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Healthy Corners Community of Practice: An Expanding Network of Corner Store Leaders

When we launched our Healthy Corners program 11 years ago, we were asking small business owners for a precious commodity: trust. After more than a decade of earning and building that trust, there are now 53 DC corner stores stocking and selling healthy, affordable fruits and vegetables from DC Central Kitchen. In fact, good food has proven to be such good business for these small retailers that they are now coming together to share their own best practices for how to increase access to healthy foods in their neighborhoods.  

This trust was evident when our Healthy Corners team hosted the first in-person Community of Practice meeting for participating store owners at our new headquarters, The Klein Center for Jobs and Justice, on February 16th.  

For a corner store owner to leave his or her store – especially given the fact that these stores typically operate for 18 to 24 hours a day – is a major investment of time and capacity. But the chance to learn and share sales tips and effective business practices offered enough of a return on that investment that store owners asked us to facilitate that type of peer exchange, and we were happy to do it. “The goal today is for our store owners to think through the role they serve in the community and how they can work together within this network to support their neighborhoods,” said Healthy Corners Program Manager Yael Reichler.    

Our Corner Store Partners touring The Klein Center for Jobs & Justice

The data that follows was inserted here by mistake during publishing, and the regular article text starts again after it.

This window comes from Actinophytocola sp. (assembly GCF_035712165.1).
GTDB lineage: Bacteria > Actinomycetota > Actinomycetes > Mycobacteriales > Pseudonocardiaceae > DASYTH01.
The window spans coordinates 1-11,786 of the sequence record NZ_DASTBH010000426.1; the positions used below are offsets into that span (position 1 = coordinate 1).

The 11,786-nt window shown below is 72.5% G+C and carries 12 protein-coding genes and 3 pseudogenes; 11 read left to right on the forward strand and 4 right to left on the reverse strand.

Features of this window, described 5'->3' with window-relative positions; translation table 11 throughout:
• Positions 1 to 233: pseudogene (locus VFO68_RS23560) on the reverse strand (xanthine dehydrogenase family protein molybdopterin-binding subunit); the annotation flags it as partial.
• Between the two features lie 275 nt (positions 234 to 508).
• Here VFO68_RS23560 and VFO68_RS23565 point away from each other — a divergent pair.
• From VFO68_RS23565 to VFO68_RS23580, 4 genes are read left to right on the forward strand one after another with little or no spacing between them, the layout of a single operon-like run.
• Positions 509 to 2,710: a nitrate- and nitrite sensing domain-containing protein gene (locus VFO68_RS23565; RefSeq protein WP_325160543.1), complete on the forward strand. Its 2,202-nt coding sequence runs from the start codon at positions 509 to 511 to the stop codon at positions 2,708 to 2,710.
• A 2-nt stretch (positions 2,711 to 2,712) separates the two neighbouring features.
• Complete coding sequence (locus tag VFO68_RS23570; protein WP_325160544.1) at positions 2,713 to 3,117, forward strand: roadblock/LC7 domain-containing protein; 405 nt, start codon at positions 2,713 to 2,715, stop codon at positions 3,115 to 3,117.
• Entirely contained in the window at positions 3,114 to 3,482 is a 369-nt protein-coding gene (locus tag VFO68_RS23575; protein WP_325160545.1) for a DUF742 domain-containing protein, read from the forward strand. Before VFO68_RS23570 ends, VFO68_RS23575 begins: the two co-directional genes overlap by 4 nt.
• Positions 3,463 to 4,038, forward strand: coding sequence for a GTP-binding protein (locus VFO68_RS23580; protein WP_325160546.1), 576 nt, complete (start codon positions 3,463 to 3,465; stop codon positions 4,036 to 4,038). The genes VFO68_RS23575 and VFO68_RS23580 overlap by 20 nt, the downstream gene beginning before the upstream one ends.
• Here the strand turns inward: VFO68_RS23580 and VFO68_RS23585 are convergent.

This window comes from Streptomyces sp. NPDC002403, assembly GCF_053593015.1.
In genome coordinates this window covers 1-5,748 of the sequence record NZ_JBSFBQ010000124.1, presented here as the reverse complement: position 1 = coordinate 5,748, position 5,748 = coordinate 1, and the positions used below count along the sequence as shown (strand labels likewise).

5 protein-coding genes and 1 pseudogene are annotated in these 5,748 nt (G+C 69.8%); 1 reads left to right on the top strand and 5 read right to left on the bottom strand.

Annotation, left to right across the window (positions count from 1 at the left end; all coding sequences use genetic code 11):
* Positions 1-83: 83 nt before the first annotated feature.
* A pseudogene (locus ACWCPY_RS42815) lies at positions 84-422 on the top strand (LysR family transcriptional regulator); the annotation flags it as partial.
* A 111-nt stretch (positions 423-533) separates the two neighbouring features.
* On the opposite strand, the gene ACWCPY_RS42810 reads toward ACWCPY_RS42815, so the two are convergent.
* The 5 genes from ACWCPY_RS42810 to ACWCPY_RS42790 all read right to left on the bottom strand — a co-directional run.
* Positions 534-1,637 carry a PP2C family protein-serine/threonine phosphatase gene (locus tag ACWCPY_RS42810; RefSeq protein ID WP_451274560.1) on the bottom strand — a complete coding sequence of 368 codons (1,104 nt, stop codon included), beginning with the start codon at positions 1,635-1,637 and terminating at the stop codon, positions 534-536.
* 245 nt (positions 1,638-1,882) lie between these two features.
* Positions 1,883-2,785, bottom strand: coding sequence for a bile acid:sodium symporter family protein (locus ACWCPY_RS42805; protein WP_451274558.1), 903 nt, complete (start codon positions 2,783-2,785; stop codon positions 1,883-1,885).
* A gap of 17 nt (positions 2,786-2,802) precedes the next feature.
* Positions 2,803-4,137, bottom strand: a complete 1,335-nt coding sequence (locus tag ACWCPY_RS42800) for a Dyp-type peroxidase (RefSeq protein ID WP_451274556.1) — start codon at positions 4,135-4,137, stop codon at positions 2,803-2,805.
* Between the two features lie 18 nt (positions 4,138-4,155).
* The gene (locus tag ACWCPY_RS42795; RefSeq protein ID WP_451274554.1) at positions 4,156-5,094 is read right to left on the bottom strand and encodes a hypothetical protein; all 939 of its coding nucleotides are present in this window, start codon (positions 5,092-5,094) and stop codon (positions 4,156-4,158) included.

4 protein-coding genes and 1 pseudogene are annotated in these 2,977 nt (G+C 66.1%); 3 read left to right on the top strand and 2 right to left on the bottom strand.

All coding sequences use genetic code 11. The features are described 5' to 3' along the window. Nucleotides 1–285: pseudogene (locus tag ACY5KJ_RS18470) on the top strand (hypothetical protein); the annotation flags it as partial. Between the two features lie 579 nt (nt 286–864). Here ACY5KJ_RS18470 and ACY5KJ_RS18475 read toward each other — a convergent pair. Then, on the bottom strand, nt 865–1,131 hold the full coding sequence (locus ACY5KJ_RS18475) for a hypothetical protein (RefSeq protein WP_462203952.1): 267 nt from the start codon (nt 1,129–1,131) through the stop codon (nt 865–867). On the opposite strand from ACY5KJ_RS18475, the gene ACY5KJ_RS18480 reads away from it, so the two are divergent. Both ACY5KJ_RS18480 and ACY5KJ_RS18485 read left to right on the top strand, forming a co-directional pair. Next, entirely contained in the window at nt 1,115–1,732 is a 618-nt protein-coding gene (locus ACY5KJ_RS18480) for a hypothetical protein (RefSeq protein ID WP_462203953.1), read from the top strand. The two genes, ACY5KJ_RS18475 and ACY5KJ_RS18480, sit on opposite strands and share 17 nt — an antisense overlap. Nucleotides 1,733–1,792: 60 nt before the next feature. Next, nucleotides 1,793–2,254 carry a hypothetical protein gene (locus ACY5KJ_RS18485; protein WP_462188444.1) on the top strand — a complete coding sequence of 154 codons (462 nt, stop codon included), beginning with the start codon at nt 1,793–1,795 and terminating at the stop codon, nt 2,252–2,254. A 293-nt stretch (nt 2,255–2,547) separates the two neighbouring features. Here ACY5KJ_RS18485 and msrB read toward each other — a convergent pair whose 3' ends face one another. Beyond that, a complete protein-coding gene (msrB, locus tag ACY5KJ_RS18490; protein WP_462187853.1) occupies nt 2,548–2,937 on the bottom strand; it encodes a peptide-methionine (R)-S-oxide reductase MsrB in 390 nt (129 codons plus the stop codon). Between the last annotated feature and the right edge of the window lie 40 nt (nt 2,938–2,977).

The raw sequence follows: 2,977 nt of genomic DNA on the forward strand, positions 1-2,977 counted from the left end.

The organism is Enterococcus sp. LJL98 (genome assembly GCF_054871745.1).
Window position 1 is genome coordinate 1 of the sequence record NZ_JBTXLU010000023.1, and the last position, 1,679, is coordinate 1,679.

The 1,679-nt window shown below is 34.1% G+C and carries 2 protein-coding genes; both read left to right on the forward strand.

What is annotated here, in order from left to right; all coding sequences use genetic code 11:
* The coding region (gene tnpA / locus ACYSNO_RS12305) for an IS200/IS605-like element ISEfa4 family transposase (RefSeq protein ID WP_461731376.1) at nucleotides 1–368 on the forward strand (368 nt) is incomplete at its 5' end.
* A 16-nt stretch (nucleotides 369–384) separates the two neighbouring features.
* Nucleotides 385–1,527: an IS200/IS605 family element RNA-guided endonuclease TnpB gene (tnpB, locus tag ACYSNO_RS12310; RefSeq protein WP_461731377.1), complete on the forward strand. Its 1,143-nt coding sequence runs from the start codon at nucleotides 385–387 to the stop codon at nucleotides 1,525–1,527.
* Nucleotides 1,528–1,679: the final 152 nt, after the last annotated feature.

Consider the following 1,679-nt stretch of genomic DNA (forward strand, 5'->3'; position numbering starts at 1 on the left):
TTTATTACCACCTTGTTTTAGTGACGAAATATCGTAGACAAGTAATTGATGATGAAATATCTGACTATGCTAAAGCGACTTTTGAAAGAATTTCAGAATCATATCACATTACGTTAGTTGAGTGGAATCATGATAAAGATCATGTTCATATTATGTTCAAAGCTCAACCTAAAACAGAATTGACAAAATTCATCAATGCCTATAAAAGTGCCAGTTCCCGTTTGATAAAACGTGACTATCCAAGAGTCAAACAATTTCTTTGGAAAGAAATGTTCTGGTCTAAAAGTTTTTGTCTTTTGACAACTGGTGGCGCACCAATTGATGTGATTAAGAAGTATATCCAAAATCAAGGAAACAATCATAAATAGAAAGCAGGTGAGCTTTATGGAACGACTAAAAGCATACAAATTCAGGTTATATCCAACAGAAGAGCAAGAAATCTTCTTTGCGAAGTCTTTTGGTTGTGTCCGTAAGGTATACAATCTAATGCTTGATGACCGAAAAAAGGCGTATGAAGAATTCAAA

Growing sales is a big deal, and our network of stores sold more than 370,000 units of nutritious food in 2022. Some stores have even seen their sales triple in recent years thanks to DCCK’s innovative ‘SNAP Match’ approach to helping SNAP customers increase their purchasing power when they select healthy fruits and vegetables. But for some store owners, this work is personal, too. Like Rahel Kassa, the co-owner of Aurora Market, who recalled her experience as a teenager seeking fresh food in DC after immigrating to the United States with her family. 

“I was not familiar with any of the food here, except fresh produce. But I did not live by a large grocery store. I lived by corner stores, and they did not have the produce I wanted to eat, so I often went days without eating,” she said.  

To break the cycle, she wanted to offer healthy products to families like hers in neighborhoods where grocery stores are either non-existent or sparse.   

“When I opened Aurora Market with my husband, we wanted to replicate the fresh products one finds in European bodegas, but we had a hard time sourcing healthy, affordable produce without it perishing too quickly. The Healthy Corners program helped solve that problem, and I’m thankful for the opportunity it has given us.”